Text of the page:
As I've been doing all these distributed ray-tracing extensions, I've been thinking how it compares to Monte Carlo pricing in finance. Theoretically, they're taking the same approach (paths with randomised variations) for rather different integration problems, in order to deal with the same limitation: The curse of dimensionality.
In finance, if you've got a path-dependent exotic option where PDE doesn't work, you've got not much choice but to simulate price changes across each of the relevant dates. If there are a lot of dates, this is suddenly a high-dimension problem, and MC is the way to go. In practice, for quite a lot of cases, there are actually some rather more important dimensions, and you can get quick convergence using Quasi-MC and Brownian bridges. The only problem is to make sure you're not screwing it up and getting the price wrong, which is... quite a big concern.
Anyway, assuming you are doing standard MC, what you really want out of your MC pricing is stability. If you make small bumps to the input, or move forward a day, or tweak a parameter, you don't want the price to change unpredictably. MC pricing noise is a fact of life, as MC convergence is slow. However, if this noise is consistent, you have a hope of getting stables greeks out, and being able to explain what happened with your profit-and-loss from day to day. You don't want noise.
In ray-tracing, I think the curse of dimensionality is rather less prevalent (maybe integration dimensions for anti-aliasing, for depth-of-field, for motion blur, soft shadows, etc. - less than ten in total). Just like with quasi-MC, we can also take some of the dimensions and simplify them with more traditional integration techniques (e.g. anti-aliasing by rendering on a finer resolution, using frequency-limited/anti-aliased shaders (the RenderMan shader books are quite good on this) etc.). However, the MC/distributed ray-tracing approach simplifies this by putting them all under the same umbrella.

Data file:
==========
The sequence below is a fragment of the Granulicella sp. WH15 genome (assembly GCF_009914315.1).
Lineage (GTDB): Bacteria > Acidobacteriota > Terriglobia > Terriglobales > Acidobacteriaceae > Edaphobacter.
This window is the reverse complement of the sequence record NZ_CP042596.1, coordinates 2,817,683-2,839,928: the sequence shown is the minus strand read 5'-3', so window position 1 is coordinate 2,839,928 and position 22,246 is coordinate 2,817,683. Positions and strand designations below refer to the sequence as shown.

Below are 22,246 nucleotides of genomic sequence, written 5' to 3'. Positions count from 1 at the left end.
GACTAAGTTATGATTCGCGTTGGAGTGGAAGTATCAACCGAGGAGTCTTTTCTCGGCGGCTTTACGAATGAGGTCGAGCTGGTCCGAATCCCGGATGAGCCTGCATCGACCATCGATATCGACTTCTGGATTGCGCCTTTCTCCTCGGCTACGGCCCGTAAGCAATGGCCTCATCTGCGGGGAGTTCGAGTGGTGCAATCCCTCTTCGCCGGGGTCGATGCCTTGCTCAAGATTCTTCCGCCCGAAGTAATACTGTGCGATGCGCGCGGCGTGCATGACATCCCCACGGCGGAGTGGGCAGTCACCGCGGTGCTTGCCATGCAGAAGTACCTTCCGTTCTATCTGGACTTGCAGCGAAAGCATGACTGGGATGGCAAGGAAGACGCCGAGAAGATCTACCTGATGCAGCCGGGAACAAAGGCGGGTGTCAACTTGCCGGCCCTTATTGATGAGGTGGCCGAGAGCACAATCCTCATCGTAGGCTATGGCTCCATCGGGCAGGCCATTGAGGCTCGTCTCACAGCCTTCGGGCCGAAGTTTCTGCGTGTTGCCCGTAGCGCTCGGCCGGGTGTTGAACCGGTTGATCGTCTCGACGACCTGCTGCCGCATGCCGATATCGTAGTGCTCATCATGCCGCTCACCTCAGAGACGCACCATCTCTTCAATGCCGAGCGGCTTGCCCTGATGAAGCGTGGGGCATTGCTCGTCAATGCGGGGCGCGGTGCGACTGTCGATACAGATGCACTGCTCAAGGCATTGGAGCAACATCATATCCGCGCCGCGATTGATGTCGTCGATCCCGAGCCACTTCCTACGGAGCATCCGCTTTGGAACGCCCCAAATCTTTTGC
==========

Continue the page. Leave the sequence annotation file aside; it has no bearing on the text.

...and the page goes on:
What an MC approach does, though, is give us noise. The results are grainy. People are used to grainy images. They look like photographs, or dithered images. The noise means that, over wider areas of the image, there is convergence to the right value, and locally you've got approximately right values whose inaccuracy is covered by the noise across pixels. If the algorithm were adjusted to, for example, repeatedly use the same points in an area light source for soft shadow calculations, the shadows would be steppy and ugly. We are deliberately not looking for spatial stability in MC behaviour, and it's a remarkably different approach.
On the other hand, moving into an area I know less about, I'm not sure what you want to do with animation. Presumably intra-frame noise is something you're happy with. In a static scene the pixels could mildly flicker, in the way that they simulate with that overlay on static images in YouTube. On the other hand, if you want the image to remain stable, you'd end up in a complex situation where you want the image to retain temporal coherence while being spatially noisy. I guess that could be a bit tricky to implement... but I suspect that no-one cares about that?
Anyway, it surprised me to realise that such different approaches to noise could be taken in two different domains associated with Monte Carlo techniques.